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Stock Market Continues Swing Downward


Well, after a strong start, U.S. stocks seem to be back on a rollercoaster this morning. This follows a dramatic drop in the markets on Thursday. That decline of just over a thousand points officially made this recent slump a correction. That's the financial term for when the stock market falls at least 10 percent from a recent high. Now, we should keep things in perspective here. These are not historically bad days for the market, which had been on quite a hot streak. But this has been enough to spook foreign markets and also raise some questions about the health of the U.S. economy more broadly. I want to bring in NPR economics correspondent John Ydstie.

Hi there, John.


GREENE: So more volatility today, it sounds like - so far this morning.

YDSTIE: Oh, yeah. Yeah. The market opened substantially higher, so I think there was a little sigh of relief. But then it dropped steeply down into negative territory, and we had a 600-point swing - so more volatility today. Analysts say it's going to be that way for a time. Right now, it looks like we're in the green just a little bit - or, that is just in the positive area. But we'll see what the day brings. We have corrected...

GREENE: Really up and down.

YDSTIE: Yeah, up and down again today. We have corrected down 10 percent overall for this past week, including Friday. But some analysts are saying we could reach that bottom again and maybe even go a little bit lower before things stabilize.

GREENE: What's causing all of this?

YDSTIE: Well, several things. Stocks have been overvalued. I'm sure you've talked about that lots on MORNING EDITION...


YDSTIE: ...Over the last year or so. Too much exuberance - enthusiasm for the tax cuts contributed. That helped drive stocks up 7 percent in January, a really steep rise, all of which has now been given back. And then interest rates are moving higher. We were near zero for years. That helped make stocks the only place you could get a decent return on your investment. Now investors are concerned that rates may move higher faster.

A week ago, we got a strong wage growth number in the jobs report. That suggested the Fed might raise rates even faster, and that actually triggered this sell-off. And you know, David, the market is worried a little bit about the Fed. We have a new chair, Jerome Powell. He says he will follow Janet Yellen's gradual approach to raising rates. But there are several open seats on the Fed's policymaking board. And...

GREENE: And open seats means uncertainty, which markets don't always like (laughter).

YDSTIE: Exactly. We don't know who's going to fill those seats and whether they'll want to raise rates faster.

And then there's this other thing. People who were involved in this investment scheme - betting on low volatility in the market - they're still selling off stock to cover their losses. At least we think they are - it's not a very transparent process. And that along with highly automated trading and stocks may be fueling these deep dives.

GREENE: God, there's just a whole list of factors coming together to do this.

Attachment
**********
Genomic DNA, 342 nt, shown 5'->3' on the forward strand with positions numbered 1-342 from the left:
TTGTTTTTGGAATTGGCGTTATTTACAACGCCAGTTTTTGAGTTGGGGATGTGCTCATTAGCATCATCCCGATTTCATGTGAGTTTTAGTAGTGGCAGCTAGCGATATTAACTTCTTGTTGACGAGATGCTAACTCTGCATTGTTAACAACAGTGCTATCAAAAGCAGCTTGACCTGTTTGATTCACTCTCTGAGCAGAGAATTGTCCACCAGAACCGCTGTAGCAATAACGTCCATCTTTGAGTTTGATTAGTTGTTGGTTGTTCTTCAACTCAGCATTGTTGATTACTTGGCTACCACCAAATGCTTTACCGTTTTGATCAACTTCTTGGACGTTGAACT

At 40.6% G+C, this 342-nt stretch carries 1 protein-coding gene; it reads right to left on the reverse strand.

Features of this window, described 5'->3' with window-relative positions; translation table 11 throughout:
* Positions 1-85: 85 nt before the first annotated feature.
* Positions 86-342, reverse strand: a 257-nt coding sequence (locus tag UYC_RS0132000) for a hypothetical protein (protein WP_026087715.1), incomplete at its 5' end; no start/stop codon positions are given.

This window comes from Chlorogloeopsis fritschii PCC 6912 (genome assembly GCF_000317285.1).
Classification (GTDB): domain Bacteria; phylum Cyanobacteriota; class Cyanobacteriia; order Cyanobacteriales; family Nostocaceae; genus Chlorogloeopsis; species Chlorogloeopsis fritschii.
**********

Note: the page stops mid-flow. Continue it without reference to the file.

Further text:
YDSTIE: A whole bunch of things going on.

GREENE: What about what's happening in Washington? I mean, we had the president sign this spending bill into law this morning. And the feeling in Washington, I know, is with some sense of relief that maybe - maybe - the string of shutdown debates is over. Could that settle things down on the market?

YDSTIE: I don't think so. In fact, you know, what we're seeing in this deal is several hundred billion dollars added to budget deficits in addition to those being created by the tax cut - about a trillion dollars. So the market doesn't like that. It's not going to affect prices significantly now, but it will weigh on the market because big deficits can hurt the economy.

GREENE: Well, speaking of the economy - I mean, you're saying could hurt the economy in, you know, later years - what about right this moment? I mean, does the volatility on Wall Street suggest that this economy is not as strong as we thought it was?

YDSTIE: No. The - Wall Street is not the economy. And the economy is very strong. In fact, maybe it's a little bit stronger than had been anticipated. And that's part of the reason people are concerned that rates are going to go up faster. But we've got a strong economy. What's happening is really a stock market issue.

GREENE: OK. That's NPR economics correspondent John Ydstie talking us through what seems like another volatile day on Wall Street.

John, we'll be following what happens with you. Thanks.

YDSTIE: All right, David. Thanks. Transcript provided by NPR, Copyright NPR.

John Ydstie has covered the economy, Wall Street, and the Federal Reserve at NPR for nearly three decades. Over the years, NPR has also employed Ydstie's reporting skills to cover major stories like the aftermath of Sept. 11, Hurricane Katrina, the Jack Abramoff lobbying scandal, and the implementation of the Affordable Care Act. He was a lead reporter in NPR's coverage of the global financial crisis and the Great Recession, as well as the network's coverage of President Trump's economic policies. Ydstie has also been a guest host on the NPR news programs Morning Edition, All Things Considered, and Weekend Edition. Ydstie stepped back from full-time reporting in late 2018, but plans to continue to contribute to NPR through part-time assignments and work on special projects.